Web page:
When speaking of the living world, Ball seeks to go beyond the theory of natural selection, which explains why we see certain characteristics (height, shape, camouflage), to find mechanisms that can explain how such characteristics come to be. Again, this is no easy task, but for those willing to follow his discussion, the elegance of nature is laid out in zebras' stripes, ivy leaves, and butterfly wings. Moving on to find the same patterns at work in the clouds of Jupiter and the cracks in the San Andreas fault give strength to the feeling that there are self-composing structures that guide everything in the universe toward a kind of order. The Self-Made Tapestry is a challenging look at the biggest issues in science, and well worth a thorough read. --Rob Lightner --This text refers to an out of print or unavailable edition of this title.
This book is what all 'popular' science books should be: readable, interesting and not too dense, without sacrificing accuracy or or wandering of into unsubstantiated flights of... Read morePublished 7 months ago by Hunter Washburne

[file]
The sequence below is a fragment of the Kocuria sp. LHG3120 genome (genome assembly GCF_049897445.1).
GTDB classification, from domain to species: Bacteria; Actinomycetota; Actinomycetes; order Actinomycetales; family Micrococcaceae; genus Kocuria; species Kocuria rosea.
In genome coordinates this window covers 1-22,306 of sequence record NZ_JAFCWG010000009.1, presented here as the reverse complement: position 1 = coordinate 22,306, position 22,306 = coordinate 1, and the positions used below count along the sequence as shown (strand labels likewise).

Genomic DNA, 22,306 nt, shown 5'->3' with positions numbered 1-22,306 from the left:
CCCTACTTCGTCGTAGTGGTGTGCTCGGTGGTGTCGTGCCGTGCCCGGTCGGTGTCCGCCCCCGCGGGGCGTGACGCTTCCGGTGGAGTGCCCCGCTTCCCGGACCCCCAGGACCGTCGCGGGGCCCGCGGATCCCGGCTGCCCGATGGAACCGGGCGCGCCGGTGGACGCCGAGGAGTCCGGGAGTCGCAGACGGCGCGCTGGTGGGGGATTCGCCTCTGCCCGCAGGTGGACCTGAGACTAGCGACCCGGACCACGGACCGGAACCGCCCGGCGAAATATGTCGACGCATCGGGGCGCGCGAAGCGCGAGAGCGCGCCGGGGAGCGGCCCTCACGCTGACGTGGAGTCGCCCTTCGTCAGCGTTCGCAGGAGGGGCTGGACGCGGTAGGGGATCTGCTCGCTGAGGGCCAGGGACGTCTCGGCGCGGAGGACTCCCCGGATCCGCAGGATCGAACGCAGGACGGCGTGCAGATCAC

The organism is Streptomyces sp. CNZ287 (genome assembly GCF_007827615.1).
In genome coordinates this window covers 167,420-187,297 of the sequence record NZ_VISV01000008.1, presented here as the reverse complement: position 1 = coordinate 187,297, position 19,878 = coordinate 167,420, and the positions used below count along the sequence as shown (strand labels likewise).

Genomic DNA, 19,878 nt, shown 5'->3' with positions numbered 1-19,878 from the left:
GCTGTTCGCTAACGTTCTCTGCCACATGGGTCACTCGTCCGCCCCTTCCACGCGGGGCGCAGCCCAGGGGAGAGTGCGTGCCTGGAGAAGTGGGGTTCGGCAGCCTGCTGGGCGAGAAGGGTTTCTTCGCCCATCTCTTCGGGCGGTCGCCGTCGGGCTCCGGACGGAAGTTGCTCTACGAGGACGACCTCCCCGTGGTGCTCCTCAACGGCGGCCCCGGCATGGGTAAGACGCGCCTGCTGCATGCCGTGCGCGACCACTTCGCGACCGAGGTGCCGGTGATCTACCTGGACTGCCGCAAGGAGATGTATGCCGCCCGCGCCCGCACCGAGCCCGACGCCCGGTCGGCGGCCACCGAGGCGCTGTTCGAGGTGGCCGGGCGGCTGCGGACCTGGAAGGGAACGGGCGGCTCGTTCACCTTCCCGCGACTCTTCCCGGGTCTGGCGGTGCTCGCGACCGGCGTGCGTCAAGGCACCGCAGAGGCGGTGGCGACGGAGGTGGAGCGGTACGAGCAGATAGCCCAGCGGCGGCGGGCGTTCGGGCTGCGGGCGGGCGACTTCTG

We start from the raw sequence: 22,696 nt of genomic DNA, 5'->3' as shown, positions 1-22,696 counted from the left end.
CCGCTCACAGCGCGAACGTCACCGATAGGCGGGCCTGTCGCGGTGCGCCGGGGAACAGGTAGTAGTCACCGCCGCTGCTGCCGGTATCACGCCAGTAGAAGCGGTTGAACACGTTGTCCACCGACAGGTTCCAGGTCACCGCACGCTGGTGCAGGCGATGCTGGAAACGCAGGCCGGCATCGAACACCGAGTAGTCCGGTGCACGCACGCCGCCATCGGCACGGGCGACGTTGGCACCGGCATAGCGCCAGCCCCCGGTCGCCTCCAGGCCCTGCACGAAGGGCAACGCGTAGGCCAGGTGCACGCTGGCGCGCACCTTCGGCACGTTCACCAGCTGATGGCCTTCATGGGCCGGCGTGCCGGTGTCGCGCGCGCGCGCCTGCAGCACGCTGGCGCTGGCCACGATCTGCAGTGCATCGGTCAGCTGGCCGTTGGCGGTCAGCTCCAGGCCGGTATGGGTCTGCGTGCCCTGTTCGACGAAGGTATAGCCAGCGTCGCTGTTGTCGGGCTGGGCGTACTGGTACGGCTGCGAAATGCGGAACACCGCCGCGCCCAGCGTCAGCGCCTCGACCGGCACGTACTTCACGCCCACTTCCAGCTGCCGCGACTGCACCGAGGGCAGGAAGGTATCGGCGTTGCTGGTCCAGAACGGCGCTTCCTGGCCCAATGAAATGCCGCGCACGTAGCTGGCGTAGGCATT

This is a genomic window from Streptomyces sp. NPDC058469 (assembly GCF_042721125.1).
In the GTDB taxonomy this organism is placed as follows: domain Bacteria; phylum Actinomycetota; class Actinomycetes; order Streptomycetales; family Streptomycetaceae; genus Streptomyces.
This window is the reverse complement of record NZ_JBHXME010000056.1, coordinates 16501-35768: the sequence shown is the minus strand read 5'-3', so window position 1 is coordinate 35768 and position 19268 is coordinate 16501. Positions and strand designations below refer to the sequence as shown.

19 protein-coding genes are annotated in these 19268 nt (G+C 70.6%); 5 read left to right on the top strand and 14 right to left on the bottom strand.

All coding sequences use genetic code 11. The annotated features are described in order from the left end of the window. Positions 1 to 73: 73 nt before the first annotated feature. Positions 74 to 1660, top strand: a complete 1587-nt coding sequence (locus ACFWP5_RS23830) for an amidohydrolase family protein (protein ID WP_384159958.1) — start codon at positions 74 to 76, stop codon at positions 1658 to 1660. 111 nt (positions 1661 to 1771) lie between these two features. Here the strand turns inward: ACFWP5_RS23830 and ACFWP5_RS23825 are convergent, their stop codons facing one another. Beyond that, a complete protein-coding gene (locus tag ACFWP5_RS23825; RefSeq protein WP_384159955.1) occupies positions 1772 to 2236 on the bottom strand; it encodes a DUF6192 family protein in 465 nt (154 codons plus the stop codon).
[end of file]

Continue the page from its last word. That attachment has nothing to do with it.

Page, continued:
Extremely well-written, easy to understand to scientists overview of patternas in nature. An elegant and enjoyable approach to complexity in nature and how it arises.Published 21 months ago by Nicola Toto'
The Self-Made Tapestry is a wonderful read both for the expert and simply curious. Explains so much about the construction of our world it should be taught in high school!Published on December 5, 2010 by paula e. dasen
GREAT OVERVIEW OF PATTERN FORMATION.
FOR THE LAYMAN.
APPENDICES ARE NICE. PERHAPS MORE COULD HAVE BEEN SAID ABOUT SYMMETRY BREAKING. Read more
This is one of the finest affirmations of Emanationism of the Neoplatonists, i.e. that complexity in nature doesnt require Supernatural causes as exposited by Creationists. Read morePublished on May 9, 2007 by VeritasluxMea
This is a lyrical celebration of natural beauty and underlying complexity. Not only that, the book itself is beautifully typeset, composed and arranged. Read morePublished on November 19, 2006 by Book Nut
This is one of the best books i have read. Clear, in depth, and intelligent. Academic and also well written!
I highly recommend it.